Understanding Perceptions and Aspirations of Practitioners and Refugees in Jordan, Lebanon, and Turkey
Twice in modern history, Greater Syria (Bilad al –Sham) and its peoples have experienced massive displacement. In the 100 years between 1850 and 1950 Syria received several million forced migrants from the contested borderlands of the Imperial Russian and Ottoman Empires. Then, a decade into the 21st century, Syria disintegrated into extreme violence triggering a displacement crisis of massive proportions. The speed with which the country emptied of nearly 30 % of its population shocked the world and left the humanitarian aid regime in turmoil as agencies struggled to respond to the growing displacement crisis on Syria’s borders. Each country bordering on Syria has responded differently to this complex emergency: Turkey rushed to set up its own refugee camps for the most vulnerable groups, but generally supported self-settlement of Syrians; Lebanon refused to allow the international humanitarian aid regime to set up formal refugee camps preferring to encourage multiple informal settlements near areas of labour shortages; and Jordan openly accepted Syrians to self-settle for nearly a year then reversed its policy and insisted upon the setting up of a massive United Nations refugee camp thus distancing Syrians from urban areas and opportunities to establish livelihoods. And Europe, after 2015, sought to contain these nearly 5 million displaced people in the region. This study addresses the disparities in perceptions and aspirations of practitioners and displaced Syrians in Jordan, Lebanon and Turkey. It also seeks to identify what measures and conditions – if any- are regarded as critical by the three target communities for a safe and secure future.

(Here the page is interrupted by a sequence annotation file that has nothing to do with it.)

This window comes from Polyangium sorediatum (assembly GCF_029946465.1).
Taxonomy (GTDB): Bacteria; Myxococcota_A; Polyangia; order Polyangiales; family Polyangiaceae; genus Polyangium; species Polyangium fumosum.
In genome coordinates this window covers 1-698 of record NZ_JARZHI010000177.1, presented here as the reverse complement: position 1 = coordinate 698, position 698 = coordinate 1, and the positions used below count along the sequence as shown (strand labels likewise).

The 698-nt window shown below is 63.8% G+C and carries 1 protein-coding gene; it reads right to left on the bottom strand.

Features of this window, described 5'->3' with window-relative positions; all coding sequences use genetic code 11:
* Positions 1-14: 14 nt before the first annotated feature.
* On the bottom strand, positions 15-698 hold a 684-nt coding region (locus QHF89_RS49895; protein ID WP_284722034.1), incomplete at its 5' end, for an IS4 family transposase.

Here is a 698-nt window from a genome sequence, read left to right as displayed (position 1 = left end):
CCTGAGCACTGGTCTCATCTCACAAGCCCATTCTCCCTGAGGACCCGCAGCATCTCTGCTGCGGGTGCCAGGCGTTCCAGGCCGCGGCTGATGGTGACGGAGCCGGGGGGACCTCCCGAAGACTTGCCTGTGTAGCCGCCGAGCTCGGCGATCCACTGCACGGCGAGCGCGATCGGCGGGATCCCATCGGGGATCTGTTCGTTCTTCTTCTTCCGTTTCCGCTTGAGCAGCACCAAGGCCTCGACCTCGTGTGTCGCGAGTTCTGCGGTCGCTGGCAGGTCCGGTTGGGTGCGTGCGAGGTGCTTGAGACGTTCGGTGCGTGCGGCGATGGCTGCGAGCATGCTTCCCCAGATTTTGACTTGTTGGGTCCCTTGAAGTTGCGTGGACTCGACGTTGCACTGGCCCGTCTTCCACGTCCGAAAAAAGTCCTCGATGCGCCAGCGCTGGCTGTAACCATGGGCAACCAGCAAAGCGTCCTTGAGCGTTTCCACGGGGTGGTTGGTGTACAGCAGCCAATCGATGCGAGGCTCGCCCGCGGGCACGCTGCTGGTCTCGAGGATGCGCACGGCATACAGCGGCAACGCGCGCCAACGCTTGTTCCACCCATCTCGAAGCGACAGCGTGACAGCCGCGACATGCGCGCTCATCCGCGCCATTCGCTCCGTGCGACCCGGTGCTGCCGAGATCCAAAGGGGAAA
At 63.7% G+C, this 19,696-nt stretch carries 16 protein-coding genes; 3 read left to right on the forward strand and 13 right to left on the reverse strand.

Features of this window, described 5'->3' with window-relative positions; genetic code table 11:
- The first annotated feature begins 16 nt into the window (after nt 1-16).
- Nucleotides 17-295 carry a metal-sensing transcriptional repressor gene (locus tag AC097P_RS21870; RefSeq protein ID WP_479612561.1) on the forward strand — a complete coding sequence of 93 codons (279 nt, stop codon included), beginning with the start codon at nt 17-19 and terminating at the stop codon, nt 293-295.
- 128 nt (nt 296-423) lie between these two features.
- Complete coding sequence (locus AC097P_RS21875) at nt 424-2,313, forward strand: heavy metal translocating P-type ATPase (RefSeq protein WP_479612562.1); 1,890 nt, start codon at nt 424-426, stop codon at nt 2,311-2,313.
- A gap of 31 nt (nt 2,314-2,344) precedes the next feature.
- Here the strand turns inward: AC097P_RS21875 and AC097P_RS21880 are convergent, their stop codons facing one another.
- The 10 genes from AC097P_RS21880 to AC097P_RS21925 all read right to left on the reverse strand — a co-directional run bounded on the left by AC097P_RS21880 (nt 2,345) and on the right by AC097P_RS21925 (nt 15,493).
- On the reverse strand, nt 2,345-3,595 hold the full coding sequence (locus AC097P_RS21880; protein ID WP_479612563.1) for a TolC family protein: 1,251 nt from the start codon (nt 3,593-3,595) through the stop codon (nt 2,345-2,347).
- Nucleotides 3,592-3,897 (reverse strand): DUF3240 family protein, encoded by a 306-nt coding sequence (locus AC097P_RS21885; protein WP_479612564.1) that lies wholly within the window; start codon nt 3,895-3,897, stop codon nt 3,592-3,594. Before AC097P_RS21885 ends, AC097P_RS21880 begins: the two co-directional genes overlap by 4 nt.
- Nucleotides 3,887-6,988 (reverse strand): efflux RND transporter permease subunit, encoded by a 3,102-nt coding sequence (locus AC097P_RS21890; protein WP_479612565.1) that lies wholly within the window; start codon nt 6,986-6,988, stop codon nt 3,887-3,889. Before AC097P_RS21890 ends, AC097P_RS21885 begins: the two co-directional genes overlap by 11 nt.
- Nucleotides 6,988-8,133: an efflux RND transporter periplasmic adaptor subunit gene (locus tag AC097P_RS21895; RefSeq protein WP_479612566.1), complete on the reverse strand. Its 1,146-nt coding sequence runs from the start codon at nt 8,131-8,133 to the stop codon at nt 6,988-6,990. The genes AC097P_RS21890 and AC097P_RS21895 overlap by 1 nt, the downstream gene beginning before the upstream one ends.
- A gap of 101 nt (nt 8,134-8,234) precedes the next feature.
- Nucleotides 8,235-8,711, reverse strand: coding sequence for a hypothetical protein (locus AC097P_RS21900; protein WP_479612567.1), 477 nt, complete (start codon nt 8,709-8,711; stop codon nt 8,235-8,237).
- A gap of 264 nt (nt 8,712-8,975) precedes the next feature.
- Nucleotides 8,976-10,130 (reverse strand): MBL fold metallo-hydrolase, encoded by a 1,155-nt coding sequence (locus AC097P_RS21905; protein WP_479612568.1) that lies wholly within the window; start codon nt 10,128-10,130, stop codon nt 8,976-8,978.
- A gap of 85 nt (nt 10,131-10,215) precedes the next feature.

Across the board, what emerges is that history matters. Much of the discrepancies and in consistencies identified in this study can be linked to historical social and economic ties as well as political relations between Syria and Turkey, Syria and Lebanon and Syria and Jordan. Disparity in perceptions between practitioners, refugees, and hosting communities is widespread, but not equally so in the three countries. In Lebanon, the consociational shape of governance and long period of time during this crisis in which there was in effect ‘no government’ led to a period of paralysis within the UN humanitarian aid system. In Jordan, the majority of Syrian refugees are closely linked to the Jordanian population. This is especially true in northern Jordan where tribal ties are pronounced and where original refuge was granted with host families related either by blood or marriage, particularly those fleeing from Der’a and its surrounding villages. In Turkey, lessons have been more widely learned and implemented in response to various critical events and widespread criticism of lack of transparency of the government. The disparity in perceptions among refugees, members of local hosting communities and practitioners is especially pronounced in Lebanon and Jordan where the international humanitarian aid regime is the most active. It is ironic that Turkey, the one country which has not requested assistance from the United Nations Refugee Agency, seems to have managed the process of providing assistance without undermining refugee agency and dignity. Overall in each of these states, successful self-settlement and sustainable livelihoods were seen as fundamental to creating conditions for local accommodation and potentially a return and re-integration into Syria’s many social communities.
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